As conflict changes to become more protracted and less compliant with international humanitarian law (IHL), relief organizations are often forced to balance security needs and uphold the humanitarian principles of humanity, neutrality, impartiality, and independence. This balancing act should theoretically not occur since IHL stresses that delivery of humanitarian assistance is dependent on the consent of involved combatants and access granted on impartial grounds. In reality, relief organizations have experienced an increase in attacks targeting aid workers, largely due to the politicization and militarization of humanitarian assistance.
What Krahenbuhl calls the “blurring of the lines” debate does not center on whether the military can contribute to humanitarian efforts, since it has an obligation under IHL to evacuate wounded civilians. However, the Oslo Guidelines specify that military involvement should be a last resort when no comparable civilian alternative exists and only deployed when meeting a critical humanitarian need. Indeed, cooperation with the military can overcome numerous challenges facing relief organizations. When Médecins sans Frontières (MSF) made the unprecedented request for military assistance during the Ebola outbreak in West Africa, it was mainly to mitigate logistical challenges on the ground. MSF responders couldn’t effectively deliver assistance for lack of roads and supplies, especially given that commercial air carriers had stopped flying into the affected countries. U.S. military could provide air force contingency needs in addition to special capabilities in dealing with hazardous materials.
Although military assistance may be requested by relief organizations, it is paramount for there to be respect for the requesting organization’s mandate. MSF made clear that military personnel only be used for logistical support, not for “crowd control or quarantine, warning that such measures would only trigger fear among people.” The underlying issue complicating relief work is the perception that humanitarians are no longer abiding by the principles of neutrality, impartiality, and independence. Policies integrating humanitarian aid into political and military strategies undermine the integrity of humanitarian assistance. When humanitarian assistance is actively used as a counterinsurgency strategy, it leads combatants and affected civilians to associate all humanitarians with specific political and military goals. Oxfam and eight other NGOs highlighted concerns with the increasingly militarized aid strategy implemented in Afghanistan by the International Security Assistance Force, mainly that a “militarized aid approach focuses not on alleviating poverty but on winning the loyalty of Afghans through the provision of aid.” If aid is being delivered as part of a military strategy, the counterstrategy is to destroy that aid. The U.N. also rejected the militarization of Afghan aid by NATO forces, arguing that the military should limit itself to clearing security threats and providing security for humanitarian organizations to deliver services. Adherence to their respective mandates would result in more effective cooperation and delivery of relief efforts where both organizations are involved.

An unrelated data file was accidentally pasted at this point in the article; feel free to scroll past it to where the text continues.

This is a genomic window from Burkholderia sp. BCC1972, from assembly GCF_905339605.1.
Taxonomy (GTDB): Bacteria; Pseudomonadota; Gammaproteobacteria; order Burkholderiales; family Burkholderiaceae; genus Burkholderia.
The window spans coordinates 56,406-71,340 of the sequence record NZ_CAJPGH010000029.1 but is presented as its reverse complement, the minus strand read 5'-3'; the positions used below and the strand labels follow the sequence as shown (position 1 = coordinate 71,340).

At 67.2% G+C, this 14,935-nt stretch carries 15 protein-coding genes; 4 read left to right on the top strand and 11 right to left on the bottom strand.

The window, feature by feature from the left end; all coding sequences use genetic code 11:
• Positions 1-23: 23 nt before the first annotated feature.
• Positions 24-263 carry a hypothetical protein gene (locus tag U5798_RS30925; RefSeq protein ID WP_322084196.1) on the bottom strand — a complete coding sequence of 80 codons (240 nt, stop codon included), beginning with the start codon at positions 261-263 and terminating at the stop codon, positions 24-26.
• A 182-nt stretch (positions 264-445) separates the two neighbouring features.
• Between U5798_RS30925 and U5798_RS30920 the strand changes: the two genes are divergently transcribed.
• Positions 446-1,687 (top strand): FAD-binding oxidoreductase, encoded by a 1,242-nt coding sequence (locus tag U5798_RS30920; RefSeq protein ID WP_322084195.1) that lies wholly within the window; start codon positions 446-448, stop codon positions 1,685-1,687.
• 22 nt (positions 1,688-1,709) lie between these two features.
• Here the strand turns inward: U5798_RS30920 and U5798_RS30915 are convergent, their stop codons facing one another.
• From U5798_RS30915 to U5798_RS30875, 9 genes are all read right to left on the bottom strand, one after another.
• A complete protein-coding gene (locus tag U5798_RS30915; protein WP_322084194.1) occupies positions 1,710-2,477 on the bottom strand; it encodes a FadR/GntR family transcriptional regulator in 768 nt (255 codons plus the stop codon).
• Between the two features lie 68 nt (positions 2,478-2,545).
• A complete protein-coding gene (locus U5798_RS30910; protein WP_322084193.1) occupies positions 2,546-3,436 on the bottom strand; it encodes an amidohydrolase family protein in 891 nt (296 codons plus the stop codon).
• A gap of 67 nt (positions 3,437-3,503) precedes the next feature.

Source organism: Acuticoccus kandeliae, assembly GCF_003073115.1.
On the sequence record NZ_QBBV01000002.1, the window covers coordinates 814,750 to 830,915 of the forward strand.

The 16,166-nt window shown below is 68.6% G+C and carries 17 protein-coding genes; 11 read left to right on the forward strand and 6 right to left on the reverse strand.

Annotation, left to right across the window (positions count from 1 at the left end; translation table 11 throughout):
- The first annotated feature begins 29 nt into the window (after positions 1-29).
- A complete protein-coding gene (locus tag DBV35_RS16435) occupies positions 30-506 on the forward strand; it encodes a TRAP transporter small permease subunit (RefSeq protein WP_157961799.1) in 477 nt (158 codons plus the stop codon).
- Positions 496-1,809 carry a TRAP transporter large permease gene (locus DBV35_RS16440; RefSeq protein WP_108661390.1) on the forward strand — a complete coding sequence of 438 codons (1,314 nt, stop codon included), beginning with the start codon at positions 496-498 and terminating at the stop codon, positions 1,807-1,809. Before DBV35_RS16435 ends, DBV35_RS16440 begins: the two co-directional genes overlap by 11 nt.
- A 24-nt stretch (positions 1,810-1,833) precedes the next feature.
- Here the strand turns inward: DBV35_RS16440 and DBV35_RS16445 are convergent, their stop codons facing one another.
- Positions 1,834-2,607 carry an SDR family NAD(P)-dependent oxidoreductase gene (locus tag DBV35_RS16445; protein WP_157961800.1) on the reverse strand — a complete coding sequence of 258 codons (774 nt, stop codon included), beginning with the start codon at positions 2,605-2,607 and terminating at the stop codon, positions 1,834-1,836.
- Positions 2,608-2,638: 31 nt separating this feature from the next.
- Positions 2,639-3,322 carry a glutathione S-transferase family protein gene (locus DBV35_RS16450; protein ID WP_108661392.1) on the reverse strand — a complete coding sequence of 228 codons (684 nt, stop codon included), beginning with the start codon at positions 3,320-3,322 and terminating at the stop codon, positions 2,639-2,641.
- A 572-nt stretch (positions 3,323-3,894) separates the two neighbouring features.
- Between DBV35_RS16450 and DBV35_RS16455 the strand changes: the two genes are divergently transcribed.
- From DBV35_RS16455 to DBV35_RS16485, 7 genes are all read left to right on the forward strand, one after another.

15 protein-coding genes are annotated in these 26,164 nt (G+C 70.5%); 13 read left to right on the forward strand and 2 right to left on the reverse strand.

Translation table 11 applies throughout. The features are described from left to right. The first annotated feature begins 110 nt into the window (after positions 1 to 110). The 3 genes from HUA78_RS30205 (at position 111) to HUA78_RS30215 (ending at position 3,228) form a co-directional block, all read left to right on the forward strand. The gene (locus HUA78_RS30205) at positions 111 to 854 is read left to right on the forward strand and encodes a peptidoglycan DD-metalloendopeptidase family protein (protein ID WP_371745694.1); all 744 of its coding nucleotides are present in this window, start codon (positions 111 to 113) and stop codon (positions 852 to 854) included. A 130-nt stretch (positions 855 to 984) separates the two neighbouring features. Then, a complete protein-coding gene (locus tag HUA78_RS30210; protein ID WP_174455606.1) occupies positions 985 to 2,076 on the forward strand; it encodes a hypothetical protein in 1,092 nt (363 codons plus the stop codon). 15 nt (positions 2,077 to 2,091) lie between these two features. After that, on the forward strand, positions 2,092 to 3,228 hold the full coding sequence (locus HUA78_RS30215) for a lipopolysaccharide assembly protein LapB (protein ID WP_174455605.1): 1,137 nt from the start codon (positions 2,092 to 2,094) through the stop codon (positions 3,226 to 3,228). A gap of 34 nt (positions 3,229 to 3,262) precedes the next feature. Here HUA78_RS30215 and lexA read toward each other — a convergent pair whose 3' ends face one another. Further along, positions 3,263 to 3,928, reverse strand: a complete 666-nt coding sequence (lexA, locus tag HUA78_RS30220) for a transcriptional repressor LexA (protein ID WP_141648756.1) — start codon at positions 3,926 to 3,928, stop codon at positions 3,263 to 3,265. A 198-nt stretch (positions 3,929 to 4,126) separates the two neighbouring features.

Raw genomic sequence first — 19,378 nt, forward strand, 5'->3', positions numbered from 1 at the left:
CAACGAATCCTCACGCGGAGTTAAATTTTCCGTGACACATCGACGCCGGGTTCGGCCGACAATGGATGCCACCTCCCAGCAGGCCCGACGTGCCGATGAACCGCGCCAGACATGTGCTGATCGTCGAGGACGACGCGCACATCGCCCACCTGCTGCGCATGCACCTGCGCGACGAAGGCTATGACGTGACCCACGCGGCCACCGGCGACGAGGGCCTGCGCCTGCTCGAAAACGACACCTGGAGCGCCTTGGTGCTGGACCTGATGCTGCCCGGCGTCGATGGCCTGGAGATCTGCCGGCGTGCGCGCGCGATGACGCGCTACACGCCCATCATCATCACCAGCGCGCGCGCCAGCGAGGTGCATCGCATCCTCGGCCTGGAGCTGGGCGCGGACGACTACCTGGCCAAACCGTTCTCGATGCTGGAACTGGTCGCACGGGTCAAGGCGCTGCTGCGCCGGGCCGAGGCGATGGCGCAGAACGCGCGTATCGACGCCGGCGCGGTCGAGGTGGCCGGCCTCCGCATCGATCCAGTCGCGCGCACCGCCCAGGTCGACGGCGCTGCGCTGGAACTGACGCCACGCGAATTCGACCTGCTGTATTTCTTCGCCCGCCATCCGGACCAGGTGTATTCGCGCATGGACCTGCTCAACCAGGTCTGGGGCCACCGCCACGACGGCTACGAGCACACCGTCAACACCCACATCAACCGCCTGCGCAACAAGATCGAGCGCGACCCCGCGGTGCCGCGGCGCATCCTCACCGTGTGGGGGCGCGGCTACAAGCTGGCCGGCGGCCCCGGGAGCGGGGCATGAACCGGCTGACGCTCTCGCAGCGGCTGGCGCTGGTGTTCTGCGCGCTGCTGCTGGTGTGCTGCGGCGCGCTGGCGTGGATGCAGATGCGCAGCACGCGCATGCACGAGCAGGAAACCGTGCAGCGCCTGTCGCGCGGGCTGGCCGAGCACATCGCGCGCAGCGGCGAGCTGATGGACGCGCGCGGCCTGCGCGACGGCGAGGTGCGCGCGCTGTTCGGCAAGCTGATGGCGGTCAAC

The militarization and politicization of aid becomes a vicious cycle for humanitarian organizations working in conflict situations. Perception is reality and when combatants and affected populations become wary of the impartiality of service delivery, it leads to heightened security concerns and limited access. Reconstruction teams are associated with their countries’ militaries and often require heavy security and remain in compounds that preclude them from developing trust and obtaining community buy-in from affected populations. Aid groups worry that locals will begin to associate all aid workers with the military. This is especially problematic considering military-led humanitarian and development activities are driven by donor’s political interests and short-term security objectives. This often renders the development projects ineffective and potentially harmful to local populations. It also undermines the impartiality of service delivery when certain areas are serviced for strategic reasons and other, less strategically important areas are underserved and left vulnerable.
Overall, it is becoming increasingly difficult to separate purely humanitarian assistance and military involvement, especially in conflict-affected zones. Krahenbuhl argues against the notion of a pre-established protected humanitarian space, saying that the space needed for action is created daily and over time by building trust, not taking acceptance for granted, and by adopting a principled approach and following it with discipline. Given that states are employing humanitarian aid and development as a military strategy, the landscape for strictly humanitarian assistance is becoming harder to navigate. When humanitarian action becomes part of strategies aimed at defeating an enemy, the risks for aid agencies in the field grow exponentially. Heightened security concerns lead to reduced access for aid workers in places where populations may be in dire need of strictly humanitarian assistance. While there have been examples of military providing support at the request of relief organizations, more harm has been done by making relief and development work integral to military strategy.